“It is expected that the number of jobs requiring a college education will increase in the next decade, [and] it is also forecast that unemployment and underemployment will increase among college graduates because of a mismatch between their skills and the demands of the workplace” (as cited by Johnston & Packer, 1987, in Brown, 2003, 363). To prevent this, colleges should attempt to meet their students’ career development needs. According to Niles and Harris-Bowlsbey (2002, 335), this entails a two part process, helping students with career development in college and for life after college. As Zunker (2006) puts it, “career development is never over!” (437); throughout our life we deal with various aspects of work and its implications.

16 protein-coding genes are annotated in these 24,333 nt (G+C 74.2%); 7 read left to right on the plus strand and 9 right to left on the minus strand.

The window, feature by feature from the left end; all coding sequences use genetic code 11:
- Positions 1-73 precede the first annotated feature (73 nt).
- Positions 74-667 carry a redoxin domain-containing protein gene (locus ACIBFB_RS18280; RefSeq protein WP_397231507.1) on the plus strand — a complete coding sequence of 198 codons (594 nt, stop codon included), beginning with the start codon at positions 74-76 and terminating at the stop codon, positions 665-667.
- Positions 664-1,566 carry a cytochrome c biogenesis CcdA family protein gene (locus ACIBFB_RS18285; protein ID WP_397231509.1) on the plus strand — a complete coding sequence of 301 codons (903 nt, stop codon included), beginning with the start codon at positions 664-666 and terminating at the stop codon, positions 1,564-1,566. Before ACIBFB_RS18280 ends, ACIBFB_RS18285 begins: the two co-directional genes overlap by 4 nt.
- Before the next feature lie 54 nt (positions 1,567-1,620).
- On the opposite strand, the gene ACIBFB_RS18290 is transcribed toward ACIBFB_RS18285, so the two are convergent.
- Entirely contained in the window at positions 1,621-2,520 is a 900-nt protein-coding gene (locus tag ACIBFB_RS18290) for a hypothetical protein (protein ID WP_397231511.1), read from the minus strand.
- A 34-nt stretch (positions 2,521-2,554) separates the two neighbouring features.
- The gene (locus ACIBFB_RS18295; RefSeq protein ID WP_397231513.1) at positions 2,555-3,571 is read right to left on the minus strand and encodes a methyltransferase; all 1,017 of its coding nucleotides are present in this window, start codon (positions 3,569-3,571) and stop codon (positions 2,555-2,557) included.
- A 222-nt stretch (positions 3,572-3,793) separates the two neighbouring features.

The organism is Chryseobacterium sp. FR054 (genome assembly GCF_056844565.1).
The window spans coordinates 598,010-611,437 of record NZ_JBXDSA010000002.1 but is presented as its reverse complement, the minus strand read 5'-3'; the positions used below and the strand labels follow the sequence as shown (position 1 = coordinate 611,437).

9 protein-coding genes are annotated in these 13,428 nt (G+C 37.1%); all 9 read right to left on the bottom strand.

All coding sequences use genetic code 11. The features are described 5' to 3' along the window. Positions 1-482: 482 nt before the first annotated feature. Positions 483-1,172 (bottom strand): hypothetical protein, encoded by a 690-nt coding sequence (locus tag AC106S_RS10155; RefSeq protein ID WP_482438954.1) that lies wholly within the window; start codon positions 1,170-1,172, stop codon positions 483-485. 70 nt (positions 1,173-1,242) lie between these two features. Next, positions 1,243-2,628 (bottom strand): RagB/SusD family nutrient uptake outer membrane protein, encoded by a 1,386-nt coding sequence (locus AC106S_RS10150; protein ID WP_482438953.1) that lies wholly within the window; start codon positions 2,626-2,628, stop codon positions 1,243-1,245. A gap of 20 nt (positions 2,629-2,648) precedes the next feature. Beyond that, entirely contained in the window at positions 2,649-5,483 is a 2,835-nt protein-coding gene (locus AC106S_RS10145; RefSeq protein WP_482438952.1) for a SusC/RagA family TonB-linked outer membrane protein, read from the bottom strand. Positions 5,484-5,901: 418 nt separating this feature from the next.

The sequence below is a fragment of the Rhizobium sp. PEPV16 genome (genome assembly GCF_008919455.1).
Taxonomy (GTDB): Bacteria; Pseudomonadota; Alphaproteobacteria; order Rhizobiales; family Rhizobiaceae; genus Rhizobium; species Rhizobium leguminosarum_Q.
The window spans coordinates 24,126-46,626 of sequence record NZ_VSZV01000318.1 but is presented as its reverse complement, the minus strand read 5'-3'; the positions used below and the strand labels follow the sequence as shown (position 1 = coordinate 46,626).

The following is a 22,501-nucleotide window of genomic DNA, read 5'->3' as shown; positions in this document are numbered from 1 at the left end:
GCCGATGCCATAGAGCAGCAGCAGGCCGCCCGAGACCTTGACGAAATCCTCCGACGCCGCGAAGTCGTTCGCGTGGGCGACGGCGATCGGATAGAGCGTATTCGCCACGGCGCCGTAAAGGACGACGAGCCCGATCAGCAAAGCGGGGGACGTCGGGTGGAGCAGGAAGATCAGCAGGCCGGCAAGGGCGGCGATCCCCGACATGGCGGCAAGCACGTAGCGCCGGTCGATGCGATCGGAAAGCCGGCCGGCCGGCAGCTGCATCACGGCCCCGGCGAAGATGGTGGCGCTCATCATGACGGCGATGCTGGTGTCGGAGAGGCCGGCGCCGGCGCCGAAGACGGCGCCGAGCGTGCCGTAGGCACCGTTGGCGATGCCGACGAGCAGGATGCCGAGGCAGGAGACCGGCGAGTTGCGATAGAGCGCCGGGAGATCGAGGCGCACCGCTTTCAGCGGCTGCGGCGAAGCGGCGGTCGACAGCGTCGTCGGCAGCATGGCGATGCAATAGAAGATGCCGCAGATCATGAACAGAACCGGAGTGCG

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Nationally, colleges can adhere to a set of twelve competencies and indicators for each of these competencies that adults should acquire for work and lifestyle preparation (Zunker, 2006, 438). Niles and Harris-Bowlsbey (2002, 335) explain that these competencies, known as the National Career Development Guidelines were developed by the National Occupational Information Coordinating Committee. The guidelines are separated into the following three categories, self-knowledge, educational and occupational exploration, and career planning. Under the first category of self-knowledge, college students need to learn skills in maintaining positive self-concepts, effective behaviors, and understanding developmental changes and transitions. Adults need “an accurate understanding of their strengths, interests, abilities, and values . . . [and] understand how these important self-characteristics influence their career decisions” (335). They need to be able to care for themselves and understand that physical changes and external events may affect their work. Niles and Harris-Bowlsbey state that many colleges make use of interest inventories, personality measures, career maturity measures, career planning courses, and computer-assisted career guidance systems to enhance students’ self-knowledge (336). The second category of exploration includes entering and participating in education, training, work and life-long learning; knowing what to do with career information and how to acquire jobs; and how society influences work. The indicators of this category according to Zunker (2006, 440), include confidence in one’s abilities and understanding how to use community resources such as child care to support one’s educational achievement. To implement these skills, Niles and Harris-Bowlsbey (2002, 337) write that colleges’ make use of stocked career libraries, job shadowing, and career planning courses. The final category of career planning includes skills necessary in making decisions, understanding how work affects lives, how males’ and females’ roles change, and the transitions found in careers. To make career related decisions, individuals need an understanding of “intraindividual characteristics (e.g. skills, values, interests, personality traits) and extraindividual factors (e.g., demands from non-work life roles, accessibility of training opportunities, financial resources, family support)” (337). This can be accomplished through career planning courses, workshops, and counseling.